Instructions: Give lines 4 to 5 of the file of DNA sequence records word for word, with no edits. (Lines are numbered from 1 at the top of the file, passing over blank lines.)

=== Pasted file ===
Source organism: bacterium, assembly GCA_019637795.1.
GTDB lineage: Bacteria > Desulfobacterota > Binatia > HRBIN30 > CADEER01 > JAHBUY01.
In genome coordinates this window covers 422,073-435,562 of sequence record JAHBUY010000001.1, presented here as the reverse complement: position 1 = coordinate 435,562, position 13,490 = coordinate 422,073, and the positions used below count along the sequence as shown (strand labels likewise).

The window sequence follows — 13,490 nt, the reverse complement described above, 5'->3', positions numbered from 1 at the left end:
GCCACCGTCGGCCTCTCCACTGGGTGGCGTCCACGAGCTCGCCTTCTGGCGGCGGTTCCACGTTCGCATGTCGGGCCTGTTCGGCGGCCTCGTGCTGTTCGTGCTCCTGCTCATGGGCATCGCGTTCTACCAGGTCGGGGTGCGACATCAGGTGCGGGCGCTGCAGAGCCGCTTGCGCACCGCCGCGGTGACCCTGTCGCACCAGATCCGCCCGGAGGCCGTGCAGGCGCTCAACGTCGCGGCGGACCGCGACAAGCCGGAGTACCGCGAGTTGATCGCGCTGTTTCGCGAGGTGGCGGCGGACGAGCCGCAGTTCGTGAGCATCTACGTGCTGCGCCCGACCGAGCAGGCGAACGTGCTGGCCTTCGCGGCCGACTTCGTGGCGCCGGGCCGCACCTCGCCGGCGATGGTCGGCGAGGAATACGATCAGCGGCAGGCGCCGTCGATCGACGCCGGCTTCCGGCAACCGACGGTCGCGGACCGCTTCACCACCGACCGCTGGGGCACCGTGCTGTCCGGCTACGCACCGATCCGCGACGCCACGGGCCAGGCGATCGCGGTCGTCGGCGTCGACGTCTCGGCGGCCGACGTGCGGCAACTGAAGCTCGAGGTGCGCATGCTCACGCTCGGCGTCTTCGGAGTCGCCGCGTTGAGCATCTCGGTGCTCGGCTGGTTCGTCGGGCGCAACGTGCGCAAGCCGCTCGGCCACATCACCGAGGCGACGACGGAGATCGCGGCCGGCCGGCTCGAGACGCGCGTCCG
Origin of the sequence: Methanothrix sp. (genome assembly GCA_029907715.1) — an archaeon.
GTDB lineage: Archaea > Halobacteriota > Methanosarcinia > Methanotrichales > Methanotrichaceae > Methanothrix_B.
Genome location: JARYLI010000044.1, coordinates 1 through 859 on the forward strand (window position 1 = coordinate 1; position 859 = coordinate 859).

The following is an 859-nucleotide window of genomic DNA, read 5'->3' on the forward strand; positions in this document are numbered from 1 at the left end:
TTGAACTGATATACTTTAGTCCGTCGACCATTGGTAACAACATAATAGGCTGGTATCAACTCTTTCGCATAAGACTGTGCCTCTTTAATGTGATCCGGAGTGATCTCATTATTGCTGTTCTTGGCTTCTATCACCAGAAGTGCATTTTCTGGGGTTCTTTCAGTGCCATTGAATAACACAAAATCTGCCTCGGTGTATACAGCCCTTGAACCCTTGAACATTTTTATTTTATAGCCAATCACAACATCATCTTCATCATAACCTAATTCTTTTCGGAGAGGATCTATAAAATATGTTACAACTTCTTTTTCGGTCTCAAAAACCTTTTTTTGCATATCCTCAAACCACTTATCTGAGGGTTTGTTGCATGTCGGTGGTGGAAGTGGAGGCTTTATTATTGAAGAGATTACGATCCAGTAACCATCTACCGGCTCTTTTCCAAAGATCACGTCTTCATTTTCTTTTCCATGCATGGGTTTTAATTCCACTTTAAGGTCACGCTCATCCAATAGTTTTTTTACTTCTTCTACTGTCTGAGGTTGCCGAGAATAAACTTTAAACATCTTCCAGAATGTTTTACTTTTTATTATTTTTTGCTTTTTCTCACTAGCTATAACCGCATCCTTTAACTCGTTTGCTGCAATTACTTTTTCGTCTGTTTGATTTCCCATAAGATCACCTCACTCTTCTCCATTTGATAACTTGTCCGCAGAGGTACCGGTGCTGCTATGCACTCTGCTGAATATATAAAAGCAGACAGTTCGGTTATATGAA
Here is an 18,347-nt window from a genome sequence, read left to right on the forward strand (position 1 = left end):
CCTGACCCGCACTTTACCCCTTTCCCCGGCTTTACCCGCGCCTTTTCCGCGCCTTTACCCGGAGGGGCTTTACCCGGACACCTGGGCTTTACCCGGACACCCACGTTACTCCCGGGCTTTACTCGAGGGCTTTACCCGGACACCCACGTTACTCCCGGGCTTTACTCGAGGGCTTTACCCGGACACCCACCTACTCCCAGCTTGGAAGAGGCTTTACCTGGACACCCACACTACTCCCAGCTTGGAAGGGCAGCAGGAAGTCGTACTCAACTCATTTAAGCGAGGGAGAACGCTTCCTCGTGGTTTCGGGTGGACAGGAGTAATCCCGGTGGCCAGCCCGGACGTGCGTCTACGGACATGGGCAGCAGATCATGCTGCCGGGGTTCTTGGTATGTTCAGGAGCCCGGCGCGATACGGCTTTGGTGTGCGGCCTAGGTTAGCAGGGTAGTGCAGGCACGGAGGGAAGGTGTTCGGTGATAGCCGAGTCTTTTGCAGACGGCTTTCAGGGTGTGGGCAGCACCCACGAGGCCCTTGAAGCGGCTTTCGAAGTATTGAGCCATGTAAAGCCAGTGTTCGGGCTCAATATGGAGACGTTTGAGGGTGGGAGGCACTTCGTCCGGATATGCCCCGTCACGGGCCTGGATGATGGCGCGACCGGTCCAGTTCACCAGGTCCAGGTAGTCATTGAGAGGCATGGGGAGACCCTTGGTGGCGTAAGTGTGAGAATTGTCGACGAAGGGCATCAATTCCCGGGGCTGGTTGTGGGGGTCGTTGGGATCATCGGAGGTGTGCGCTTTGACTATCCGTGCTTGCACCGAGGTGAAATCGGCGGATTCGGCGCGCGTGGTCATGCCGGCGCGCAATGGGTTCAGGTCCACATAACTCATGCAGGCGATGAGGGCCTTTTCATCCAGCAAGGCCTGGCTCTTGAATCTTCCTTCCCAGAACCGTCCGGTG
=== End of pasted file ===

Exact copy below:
The window sequence follows — 13,490 nt, the reverse complement described above, 5'->3', positions numbered from 1 at the left end:
GCCACCGTCGGCCTCTCCACTGGGTGGCGTCCACGAGCTCGCCTTCTGGCGGCGGTTCCACGTTCGCATGTCGGGCCTGTTCGGCGGCCTCGTGCTGTTCGTGCTCCTGCTCATGGGCATCGCGTTCTACCAGGTCGGGGTGCGACATCAGGTGCGGGCGCTGCAGAGCCGCTTGCGCACCGCCGCGGTGACCCTGTCGCACCAGATCCGCCCGGAGGCCGTGCAGGCGCTCAACGTCGCGGCGGACCGCGACAAGCCGGAGTACCGCGAGTTGATCGCGCTGTTTCGCGAGGTGGCGGCGGACGAGCCGCAGTTCGTGAGCATCTACGTGCTGCGCCCGACCGAGCAGGCGAACGTGCTGGCCTTCGCGGCCGACTTCGTGGCGCCGGGCCGCACCTCGCCGGCGATGGTCGGCGAGGAATACGATCAGCGGCAGGCGCCGTCGATCGACGCCGGCTTCCGGCAACCGACGGTCGCGGACCGCTTCACCACCGACCGCTGGGGCACCGTGCTGTCCGGCTACGCACCGATCCGCGACGCCACGGGCCAGGCGATCGCGGTCGTCGGCGTCGACGTCTCGGCGGCCGACGTGCGGCAACTGAAGCTCGAGGTGCGCATGCTCACGCTCGGCGTCTTCGGAGTCGCCGCGTTGAGCATCTCGGTGCTCGGCTGGTTCGTCGGGCGCAACGTGCGCAAGCCGCTCGGCCACATCACCGAGGCGACGACGGAGATCGCGGCCGGCCGGCTCGAGACGCGCGTCCG